A couple of years ago, I loved playing boardgames. But the people I played them with had lives and kids and work and didn't always have the time to get together, and I was the same. Then the pandemic hit, and I was scouring my shelves for something I could play on my own. I loved the puzzly Brains and Smart Games, but I missed the real boardgame experience, and as it turned out I didn't own any boardgames that came with a solo mode.
I emailed my FLGS. who emailed me back saying they had another bike round planned the same afternoon. For solo games I could look at a number of smaller games, and for a bigger experience maybe Everdell?
They came by 2 hours later, bringing Railroad Ink, Imperial Settlers: Roll & Write, Tokaido (which I needed for the Japan theme, obviously) and Everdell.
And so my foray into solo gaming began.
The next couple of weeks flew by, as I was busy playing all of the 48 different solo sheets Imperial Settlers r&w came with, throwing dice around to get my roads and railroads to connect, and putting together the Everdell tree to take it up with Rugwort, my first artificial opponent.
I really wanted to play Tokaido as well, but without a proper solo mode and with a boyfriend that was (and is) not partial to my love for boardgames, I had no idea where to start. And Tokaido wasn't the only game, because I'd seen so many cool boardgames that didn't have a solo mode. Then I saw someone on IG post about playing Tzolk'in solo. Wait, what?! That's a 2-4 player game!
And then I discovered the world of fan made solo content on Boardgamegeek.
Do I love playing board games on my own? Yes, I absolutely do. Will you love solo gaming as much as I do? I have absolutely no way of telling, so here are a few tips:
1. Look at your own collection first.
Chances are, you have some great games that already come with a solo mode. And if you don't? See if your favourite game has a fan made solo mode on boardgamegeek – on the game page, when you go to forum, select variants and scroll to see if someone added a solo mode, or go to the files section to see if a mode has been uploaded.
2. Start small.
Roll and writes and flip and writes have taken the boardgaming world by storm, and a lot of them can be played solo. If you don't find any satisfactory solo games in your own collection, roll/flip and writes are a relatively low investment to see if solo gaming is for you.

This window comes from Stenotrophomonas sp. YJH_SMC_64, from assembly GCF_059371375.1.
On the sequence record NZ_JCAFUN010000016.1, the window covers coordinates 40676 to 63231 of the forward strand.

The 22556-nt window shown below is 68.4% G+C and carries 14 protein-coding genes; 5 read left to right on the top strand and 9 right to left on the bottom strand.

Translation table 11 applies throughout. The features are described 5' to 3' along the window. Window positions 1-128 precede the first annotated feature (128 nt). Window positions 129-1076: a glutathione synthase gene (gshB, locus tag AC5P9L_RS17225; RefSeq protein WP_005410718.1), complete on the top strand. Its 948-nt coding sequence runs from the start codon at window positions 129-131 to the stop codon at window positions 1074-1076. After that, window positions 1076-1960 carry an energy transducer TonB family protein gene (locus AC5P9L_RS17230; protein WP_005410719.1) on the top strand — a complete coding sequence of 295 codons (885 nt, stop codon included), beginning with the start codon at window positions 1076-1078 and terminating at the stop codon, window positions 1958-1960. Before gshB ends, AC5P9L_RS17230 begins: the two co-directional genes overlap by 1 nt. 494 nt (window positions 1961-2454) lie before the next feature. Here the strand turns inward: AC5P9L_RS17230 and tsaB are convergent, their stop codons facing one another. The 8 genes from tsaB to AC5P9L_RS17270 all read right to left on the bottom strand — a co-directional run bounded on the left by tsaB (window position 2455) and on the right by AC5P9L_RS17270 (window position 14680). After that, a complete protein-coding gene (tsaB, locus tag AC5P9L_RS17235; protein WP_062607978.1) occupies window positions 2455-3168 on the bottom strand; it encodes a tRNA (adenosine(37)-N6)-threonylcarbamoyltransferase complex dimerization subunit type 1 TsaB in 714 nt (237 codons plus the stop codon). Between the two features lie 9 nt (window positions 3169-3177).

3. Change it up.
I play games like I eat my dinner: something different every day, and it won't always take the same amount of time or effort. I'll play a light strategy game like Cascadia, a medium brainy puzzle like Red Rising or a lengthy Star Wars: Outer Rim. Not all solo experiences are for everyone, so if you're able, try some of everything. A beat your own score, a win/loss condition based on a vp threshold, a race to a points total, a win/loss condition against an automated player. A light game, a medium game, a heavy game if that's what you'd normally play. A eurogame, a wargame or maybe a nice detective or escape game. All can be played solo.
4. Accept who you are.
You might not like to play solo, or you'll discover you only like to play light solo games
at lunch. That's ok, as long as you figure out what you like, and where your limitations lie. I hardly get to play heavier games these days, so I bought a boardgame adaptation of Scythe on Steam. No set-up time and it saves my game when the kids have a bad night. And Scythe is not alone, so if I want I can skip the set-up time for Root and Terraforming Mars, or play a quick game of Carcassonne on my own.
Expanding your collection
If you do feel the need to expand your collection, I can't tell you where to start or what games to walk past, but I'll share my do's and don'ts when starting sologaming. You might disagree, but then again, it might save you some money.
x Super-skill Pinball 4-cade: boring with way too much luck and no game arc.
x Trek¹²: not bad per se, but not so great solo. just meh.
❇ 5-Minute Mystery: do you know how hard it is to do everything yourself in time?! Loving the game, but not the best for solo play.
+ Café: so many choices in such a tight game!
+ Cartographers: great game with not too much player interaction to begin with, sign me up for solo!
x Sagrada: this solo mode is unbalanced and leaves you making one desperate choice after another.
x New York Zoo: I feel no connection to my own board. A bit of a Patchwork Doodle feel for me (which was also a x), although this one is a bit trickier to master.
❇ Architects of the West Kingdom: too much randomness in the AI-deck, too many chances to set the bot up for failure.
❇ Winterborne: good interesting game with a bit of an unbalanced solo on the scoring side of things.
+ It's a Wonderful World: such a clever simple solo solution to get the card drafting aspect into solo.
+ Nusfjord: takes the cake. what an elegant solo mode! Uwe, your Patchwork Doodle and New York Zoo slip-ups are forgiven.
A word of caution here, because I have not played heavy games that I think are bad. They might however be less suited to get your first solo play in.
x Barrage: the solo rulebook is the absolute worst. The solo actions are unclear and no, there's no overview for symbols.
❇ Tapestry: the bot management can be a bit cumbersome, especially when you're new to solo gaming. BUT those bots make sure you get an excellent and tight game in return.
+ Gaia Project: never have the time, but totally fell in love with this game the first time I played.
+ CO2 Second Chance: I mean, who needs teammates that make dumb decisions in this cooperative Lacerda?! No thank you, I'll save the world on my own.
Is that it?!
No it's not. I left out a lot of great games. So if you're interested in a particular category, in a certain mechanism or price point, or even in what games I like on Steam, leave a comment, or find me on IG, and I'll try my best to help you on your way.